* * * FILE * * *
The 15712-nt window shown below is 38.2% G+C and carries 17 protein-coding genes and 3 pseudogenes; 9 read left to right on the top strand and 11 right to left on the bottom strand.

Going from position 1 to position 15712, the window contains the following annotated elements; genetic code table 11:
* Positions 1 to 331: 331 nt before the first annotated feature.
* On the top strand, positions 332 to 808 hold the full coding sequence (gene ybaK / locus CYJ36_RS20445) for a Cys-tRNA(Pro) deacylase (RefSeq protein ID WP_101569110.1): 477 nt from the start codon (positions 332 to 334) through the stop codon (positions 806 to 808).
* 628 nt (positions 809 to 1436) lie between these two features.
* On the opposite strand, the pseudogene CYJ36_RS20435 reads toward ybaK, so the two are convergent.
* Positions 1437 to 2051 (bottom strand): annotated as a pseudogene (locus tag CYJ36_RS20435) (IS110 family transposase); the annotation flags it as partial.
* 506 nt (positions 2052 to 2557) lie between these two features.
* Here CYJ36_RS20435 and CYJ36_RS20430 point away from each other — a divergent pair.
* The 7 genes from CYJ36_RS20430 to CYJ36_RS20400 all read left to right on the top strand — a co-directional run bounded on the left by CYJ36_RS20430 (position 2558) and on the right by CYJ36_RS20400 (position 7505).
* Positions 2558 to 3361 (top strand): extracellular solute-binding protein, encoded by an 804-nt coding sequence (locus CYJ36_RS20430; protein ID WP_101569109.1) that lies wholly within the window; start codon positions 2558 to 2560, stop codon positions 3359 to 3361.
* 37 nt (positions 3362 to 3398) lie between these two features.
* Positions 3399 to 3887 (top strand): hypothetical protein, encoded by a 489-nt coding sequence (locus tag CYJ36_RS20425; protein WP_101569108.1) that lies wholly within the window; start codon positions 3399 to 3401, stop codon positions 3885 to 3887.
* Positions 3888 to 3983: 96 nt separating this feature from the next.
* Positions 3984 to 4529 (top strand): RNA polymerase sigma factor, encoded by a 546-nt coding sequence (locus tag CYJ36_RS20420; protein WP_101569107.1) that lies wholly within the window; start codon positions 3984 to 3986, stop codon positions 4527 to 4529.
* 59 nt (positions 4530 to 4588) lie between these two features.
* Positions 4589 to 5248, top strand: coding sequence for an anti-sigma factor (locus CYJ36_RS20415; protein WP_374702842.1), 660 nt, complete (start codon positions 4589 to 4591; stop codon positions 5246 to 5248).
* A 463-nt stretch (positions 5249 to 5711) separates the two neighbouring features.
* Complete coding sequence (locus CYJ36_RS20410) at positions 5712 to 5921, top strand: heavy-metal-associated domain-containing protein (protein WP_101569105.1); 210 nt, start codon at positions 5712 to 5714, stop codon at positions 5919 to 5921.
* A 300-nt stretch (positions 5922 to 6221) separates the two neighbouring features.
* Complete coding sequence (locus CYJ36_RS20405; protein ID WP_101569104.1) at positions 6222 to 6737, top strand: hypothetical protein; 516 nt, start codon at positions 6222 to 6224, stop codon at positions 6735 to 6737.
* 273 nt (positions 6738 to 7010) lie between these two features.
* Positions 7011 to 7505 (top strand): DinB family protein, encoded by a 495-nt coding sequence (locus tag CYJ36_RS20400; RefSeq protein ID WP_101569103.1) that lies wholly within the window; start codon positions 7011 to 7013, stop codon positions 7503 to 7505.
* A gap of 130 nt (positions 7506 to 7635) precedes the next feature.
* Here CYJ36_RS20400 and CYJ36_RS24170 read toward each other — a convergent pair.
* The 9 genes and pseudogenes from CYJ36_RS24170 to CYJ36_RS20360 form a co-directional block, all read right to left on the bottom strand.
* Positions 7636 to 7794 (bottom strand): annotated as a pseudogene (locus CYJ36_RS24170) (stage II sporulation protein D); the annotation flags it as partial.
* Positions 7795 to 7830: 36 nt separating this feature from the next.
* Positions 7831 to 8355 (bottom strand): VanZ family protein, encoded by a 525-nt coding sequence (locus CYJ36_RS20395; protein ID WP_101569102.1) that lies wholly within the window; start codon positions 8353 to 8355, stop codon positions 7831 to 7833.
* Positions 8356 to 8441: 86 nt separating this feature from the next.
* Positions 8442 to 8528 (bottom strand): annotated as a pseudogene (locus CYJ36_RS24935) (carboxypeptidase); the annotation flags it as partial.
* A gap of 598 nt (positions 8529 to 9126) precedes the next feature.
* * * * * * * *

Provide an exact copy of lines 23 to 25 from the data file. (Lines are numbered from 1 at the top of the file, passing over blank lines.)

* Positions 7011 to 7505 (top strand): DinB family protein, encoded by a 495-nt coding sequence (locus tag CYJ36_RS20400; RefSeq protein ID WP_101569103.1) that lies wholly within the window; start codon positions 7011 to 7013, stop codon positions 7503 to 7505.
* A gap of 130 nt (positions 7506 to 7635) precedes the next feature.
* Here CYJ36_RS20400 and CYJ36_RS24170 read toward each other — a convergent pair.